The objectives were to analyse the occupational stress of educators, to determine the differences between occupational stress and strain of educators in different biographical groups, and to assess the relationship between occupational stress, organisational commitment and ill-health. A cross-sectional survey design was used. A stratified random sample (N = 1170) was taken of educators in the North West Province. An Organisational Stress Screening Tool (ASSET) and a biographical questionnaire were administered. The results confirmed the internal consistency of the ASSET. Differences between the occupational stress, organisational commitment and ill-health of educators in different types of schools, age, and qualification groups were found. Occupational stress and low organisational commitment explained 15% of the variance in physical ill-health and 30% of the variance in psychological ill-health. Although organisational commitment had major effects on physical and psychological ill-health, it only moderated the effect of one occupational stressor, namely, job insecurity, on the physical and psychological health of educators.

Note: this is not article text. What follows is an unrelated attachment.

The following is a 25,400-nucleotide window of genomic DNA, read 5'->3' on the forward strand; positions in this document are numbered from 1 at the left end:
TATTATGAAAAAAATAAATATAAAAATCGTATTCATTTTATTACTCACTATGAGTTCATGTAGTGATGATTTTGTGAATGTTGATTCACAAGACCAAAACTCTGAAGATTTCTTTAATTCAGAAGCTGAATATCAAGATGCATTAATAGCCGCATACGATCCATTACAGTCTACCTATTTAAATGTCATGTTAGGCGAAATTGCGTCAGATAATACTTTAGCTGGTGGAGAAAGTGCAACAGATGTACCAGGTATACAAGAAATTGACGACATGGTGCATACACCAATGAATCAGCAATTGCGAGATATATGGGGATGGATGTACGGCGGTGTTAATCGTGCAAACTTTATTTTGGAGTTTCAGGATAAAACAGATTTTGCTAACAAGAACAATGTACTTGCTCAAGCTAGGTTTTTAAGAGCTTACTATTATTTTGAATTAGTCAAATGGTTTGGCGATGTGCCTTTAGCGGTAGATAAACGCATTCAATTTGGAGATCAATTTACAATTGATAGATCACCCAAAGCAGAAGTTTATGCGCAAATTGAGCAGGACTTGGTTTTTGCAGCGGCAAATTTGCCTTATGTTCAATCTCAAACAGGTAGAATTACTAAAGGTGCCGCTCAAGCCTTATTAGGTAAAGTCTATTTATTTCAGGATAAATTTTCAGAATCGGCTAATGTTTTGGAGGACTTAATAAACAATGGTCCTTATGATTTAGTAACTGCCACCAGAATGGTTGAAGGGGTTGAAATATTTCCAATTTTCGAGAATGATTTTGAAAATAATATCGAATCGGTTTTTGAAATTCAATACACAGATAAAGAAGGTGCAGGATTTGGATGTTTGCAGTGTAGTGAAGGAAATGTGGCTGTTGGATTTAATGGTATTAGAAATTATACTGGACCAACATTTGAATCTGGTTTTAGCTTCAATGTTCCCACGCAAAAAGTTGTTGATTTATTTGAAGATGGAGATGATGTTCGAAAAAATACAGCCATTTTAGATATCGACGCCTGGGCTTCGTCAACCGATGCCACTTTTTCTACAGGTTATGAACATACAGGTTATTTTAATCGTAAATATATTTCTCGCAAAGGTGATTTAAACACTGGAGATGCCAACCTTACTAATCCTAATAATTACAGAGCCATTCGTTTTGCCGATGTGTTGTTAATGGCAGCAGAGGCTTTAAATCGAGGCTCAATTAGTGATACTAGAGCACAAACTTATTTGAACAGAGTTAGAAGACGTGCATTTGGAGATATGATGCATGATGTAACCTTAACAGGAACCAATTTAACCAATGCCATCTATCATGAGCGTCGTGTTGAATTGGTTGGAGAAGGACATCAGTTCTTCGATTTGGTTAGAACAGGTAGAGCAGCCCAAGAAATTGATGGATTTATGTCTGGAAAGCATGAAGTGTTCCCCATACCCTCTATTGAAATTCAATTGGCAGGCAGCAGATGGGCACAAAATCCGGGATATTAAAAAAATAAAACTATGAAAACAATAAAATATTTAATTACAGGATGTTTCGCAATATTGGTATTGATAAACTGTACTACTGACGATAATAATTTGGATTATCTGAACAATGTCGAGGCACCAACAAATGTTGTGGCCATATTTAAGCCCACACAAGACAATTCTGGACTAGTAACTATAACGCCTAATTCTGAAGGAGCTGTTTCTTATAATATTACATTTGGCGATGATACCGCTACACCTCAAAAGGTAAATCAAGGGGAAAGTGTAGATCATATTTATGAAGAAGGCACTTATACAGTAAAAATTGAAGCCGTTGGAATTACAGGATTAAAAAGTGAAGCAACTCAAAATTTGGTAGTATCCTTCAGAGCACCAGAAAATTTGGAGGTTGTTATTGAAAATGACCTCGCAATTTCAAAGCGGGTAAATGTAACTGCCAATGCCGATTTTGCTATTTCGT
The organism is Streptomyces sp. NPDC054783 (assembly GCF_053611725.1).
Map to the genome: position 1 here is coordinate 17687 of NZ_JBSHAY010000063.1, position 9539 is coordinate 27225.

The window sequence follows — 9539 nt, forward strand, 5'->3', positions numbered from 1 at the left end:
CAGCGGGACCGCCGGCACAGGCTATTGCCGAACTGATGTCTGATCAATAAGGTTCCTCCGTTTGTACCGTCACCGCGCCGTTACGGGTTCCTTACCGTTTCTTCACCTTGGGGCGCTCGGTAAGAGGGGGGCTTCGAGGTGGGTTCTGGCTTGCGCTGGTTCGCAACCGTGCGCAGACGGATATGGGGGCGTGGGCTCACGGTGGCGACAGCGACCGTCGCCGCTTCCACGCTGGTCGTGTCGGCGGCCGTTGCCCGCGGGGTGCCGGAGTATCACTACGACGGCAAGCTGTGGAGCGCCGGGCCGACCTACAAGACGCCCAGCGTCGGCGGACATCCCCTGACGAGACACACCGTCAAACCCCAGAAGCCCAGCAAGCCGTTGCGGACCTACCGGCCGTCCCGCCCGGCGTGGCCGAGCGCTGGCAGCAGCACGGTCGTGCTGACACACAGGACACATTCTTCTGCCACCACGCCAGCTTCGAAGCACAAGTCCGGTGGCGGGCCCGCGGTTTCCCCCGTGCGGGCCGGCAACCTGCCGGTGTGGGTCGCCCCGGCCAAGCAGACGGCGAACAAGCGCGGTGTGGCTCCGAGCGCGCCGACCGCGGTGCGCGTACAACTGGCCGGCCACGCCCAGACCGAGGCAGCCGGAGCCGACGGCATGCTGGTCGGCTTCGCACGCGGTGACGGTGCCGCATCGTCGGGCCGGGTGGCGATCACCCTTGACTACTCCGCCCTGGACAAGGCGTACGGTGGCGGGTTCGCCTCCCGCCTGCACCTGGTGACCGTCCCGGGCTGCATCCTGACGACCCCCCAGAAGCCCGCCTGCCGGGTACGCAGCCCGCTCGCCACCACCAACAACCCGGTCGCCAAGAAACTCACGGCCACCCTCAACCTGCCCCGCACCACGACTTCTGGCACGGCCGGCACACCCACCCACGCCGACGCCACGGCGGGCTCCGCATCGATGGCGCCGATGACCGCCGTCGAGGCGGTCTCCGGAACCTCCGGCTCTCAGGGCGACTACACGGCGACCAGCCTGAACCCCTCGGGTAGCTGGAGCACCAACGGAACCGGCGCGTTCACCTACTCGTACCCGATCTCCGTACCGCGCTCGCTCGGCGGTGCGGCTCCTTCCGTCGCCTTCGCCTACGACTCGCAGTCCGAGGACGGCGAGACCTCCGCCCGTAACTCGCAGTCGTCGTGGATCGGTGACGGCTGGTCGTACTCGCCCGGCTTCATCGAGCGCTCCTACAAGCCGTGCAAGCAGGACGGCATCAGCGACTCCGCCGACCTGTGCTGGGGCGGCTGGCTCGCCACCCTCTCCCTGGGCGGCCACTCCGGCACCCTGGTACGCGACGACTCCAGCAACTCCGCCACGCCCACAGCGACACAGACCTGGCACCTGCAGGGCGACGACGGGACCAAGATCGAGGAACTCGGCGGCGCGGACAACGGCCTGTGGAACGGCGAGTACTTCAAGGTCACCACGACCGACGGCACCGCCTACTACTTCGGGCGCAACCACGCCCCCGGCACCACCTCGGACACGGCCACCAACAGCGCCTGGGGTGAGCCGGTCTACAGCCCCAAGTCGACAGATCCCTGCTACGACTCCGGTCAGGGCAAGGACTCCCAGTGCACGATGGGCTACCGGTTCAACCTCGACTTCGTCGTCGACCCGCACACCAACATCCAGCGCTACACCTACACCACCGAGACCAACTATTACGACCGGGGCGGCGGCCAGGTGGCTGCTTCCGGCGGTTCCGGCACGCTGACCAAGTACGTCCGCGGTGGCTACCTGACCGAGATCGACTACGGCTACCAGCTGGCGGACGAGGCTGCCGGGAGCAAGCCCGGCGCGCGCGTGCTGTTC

Author Rita NiemannSource: South African Journal of Education 26, pp 97 –112 (2006)More Less
An attempt is made to assess the effect of human resource diversity in South Africa and provide strategies for managing such diverse institutions. A pilot study using questionnaires was conducted to determine the circumstances surrounding workforce diversity in a number of educational institutions. Thereafter, qualitative interviews provided in-depth perspectives on issues such as individualism vs. collectivism, gender, assumptions, attitudes and affirmative action measures. The data emerging from the investigation provided clear guidelines for handling diversity in institutions and suggest the necessity for creating an understanding and recognition of differences, providing for reward and support and for developing a sound diversity management strategy.